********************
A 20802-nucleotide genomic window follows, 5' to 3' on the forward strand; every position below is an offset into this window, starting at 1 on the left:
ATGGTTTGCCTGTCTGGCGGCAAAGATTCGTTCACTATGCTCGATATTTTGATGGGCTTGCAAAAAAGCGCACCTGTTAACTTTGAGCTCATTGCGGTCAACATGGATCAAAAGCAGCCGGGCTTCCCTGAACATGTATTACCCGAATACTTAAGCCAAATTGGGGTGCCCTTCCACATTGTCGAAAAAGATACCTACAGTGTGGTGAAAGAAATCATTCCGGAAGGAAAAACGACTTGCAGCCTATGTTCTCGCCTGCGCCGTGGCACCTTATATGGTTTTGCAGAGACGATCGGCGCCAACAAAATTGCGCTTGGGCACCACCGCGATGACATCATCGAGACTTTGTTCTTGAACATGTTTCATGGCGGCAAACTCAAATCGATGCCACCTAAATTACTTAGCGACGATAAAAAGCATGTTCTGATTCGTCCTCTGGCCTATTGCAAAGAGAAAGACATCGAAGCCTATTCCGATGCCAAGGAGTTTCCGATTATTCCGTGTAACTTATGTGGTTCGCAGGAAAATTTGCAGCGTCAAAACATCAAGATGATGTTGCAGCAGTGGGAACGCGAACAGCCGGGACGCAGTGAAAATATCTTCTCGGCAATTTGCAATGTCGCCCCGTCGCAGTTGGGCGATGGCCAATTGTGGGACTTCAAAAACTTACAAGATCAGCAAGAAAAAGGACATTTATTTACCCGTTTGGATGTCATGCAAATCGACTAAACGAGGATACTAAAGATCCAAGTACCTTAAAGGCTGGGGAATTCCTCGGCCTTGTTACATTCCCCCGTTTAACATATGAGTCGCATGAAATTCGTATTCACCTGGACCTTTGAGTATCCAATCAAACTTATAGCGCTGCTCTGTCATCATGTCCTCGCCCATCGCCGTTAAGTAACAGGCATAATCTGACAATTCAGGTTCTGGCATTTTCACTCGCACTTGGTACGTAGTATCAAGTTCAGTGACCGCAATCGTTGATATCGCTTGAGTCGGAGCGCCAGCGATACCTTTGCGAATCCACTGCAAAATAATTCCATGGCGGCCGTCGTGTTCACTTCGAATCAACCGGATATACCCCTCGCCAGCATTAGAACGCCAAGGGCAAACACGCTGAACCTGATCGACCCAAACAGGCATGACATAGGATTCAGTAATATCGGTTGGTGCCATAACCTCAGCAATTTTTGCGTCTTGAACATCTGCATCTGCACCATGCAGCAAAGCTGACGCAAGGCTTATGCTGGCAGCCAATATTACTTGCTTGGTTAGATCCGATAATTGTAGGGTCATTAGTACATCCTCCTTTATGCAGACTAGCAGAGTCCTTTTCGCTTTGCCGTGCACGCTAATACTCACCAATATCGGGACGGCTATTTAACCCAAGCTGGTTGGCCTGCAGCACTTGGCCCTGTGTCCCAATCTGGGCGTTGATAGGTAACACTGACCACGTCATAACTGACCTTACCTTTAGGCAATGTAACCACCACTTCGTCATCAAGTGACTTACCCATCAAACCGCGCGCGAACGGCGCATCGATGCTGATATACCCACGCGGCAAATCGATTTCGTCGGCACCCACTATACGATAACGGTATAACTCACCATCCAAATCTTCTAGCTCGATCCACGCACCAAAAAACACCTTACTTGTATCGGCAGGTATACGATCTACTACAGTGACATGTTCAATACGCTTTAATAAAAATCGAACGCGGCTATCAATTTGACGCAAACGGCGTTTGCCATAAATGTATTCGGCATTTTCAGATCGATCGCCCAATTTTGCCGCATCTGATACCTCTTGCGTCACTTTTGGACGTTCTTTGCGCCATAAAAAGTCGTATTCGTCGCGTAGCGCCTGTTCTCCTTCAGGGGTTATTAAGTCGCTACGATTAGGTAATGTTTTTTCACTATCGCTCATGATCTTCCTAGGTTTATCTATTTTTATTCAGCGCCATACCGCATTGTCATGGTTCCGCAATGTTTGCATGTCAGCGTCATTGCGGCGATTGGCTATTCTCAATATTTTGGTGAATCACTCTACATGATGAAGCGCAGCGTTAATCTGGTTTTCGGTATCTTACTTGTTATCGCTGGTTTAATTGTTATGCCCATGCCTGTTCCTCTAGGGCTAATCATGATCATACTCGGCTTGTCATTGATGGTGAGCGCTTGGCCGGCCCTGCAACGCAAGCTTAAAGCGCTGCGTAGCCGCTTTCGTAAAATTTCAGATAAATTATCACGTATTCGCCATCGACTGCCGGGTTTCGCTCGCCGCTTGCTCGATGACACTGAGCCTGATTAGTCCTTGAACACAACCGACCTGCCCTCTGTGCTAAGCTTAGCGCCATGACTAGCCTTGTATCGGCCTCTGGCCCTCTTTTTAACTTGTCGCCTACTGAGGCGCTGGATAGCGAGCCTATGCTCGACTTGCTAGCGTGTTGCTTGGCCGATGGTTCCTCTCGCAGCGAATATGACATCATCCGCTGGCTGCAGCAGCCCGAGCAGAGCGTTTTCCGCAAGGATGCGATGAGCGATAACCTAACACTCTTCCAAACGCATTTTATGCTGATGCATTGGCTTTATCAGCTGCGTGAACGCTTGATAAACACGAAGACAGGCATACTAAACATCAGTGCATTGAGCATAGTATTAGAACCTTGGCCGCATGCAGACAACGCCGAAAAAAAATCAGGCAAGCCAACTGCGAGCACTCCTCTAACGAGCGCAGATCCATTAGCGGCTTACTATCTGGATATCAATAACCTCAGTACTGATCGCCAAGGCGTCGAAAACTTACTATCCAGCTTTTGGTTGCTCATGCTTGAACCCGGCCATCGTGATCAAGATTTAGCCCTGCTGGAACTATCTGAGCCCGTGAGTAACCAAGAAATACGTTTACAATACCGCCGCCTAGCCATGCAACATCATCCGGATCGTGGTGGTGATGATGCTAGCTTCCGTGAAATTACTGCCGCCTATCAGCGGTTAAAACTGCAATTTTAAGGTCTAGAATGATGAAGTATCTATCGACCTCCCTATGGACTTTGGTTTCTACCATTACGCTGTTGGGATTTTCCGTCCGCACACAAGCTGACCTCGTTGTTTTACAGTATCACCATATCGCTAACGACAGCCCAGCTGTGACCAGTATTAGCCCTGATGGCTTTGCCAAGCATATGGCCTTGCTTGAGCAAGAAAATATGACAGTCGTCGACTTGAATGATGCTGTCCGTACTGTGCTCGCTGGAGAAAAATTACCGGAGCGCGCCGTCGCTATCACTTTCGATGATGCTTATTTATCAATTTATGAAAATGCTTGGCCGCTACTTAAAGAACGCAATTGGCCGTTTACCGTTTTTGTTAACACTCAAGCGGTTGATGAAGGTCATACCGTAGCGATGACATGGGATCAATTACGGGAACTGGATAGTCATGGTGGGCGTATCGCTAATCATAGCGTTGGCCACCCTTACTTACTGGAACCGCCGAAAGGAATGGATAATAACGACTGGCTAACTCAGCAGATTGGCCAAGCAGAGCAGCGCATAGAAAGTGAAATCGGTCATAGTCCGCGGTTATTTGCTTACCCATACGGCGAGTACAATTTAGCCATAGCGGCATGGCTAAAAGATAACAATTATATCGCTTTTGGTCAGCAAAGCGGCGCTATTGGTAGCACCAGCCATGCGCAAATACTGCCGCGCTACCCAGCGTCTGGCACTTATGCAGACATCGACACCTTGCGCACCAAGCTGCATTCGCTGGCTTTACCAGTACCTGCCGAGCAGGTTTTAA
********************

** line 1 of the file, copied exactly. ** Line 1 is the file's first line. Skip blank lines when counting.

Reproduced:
A 20802-nucleotide genomic window follows, 5' to 3' on the forward strand; every position below is an offset into this window, starting at 1 on the left: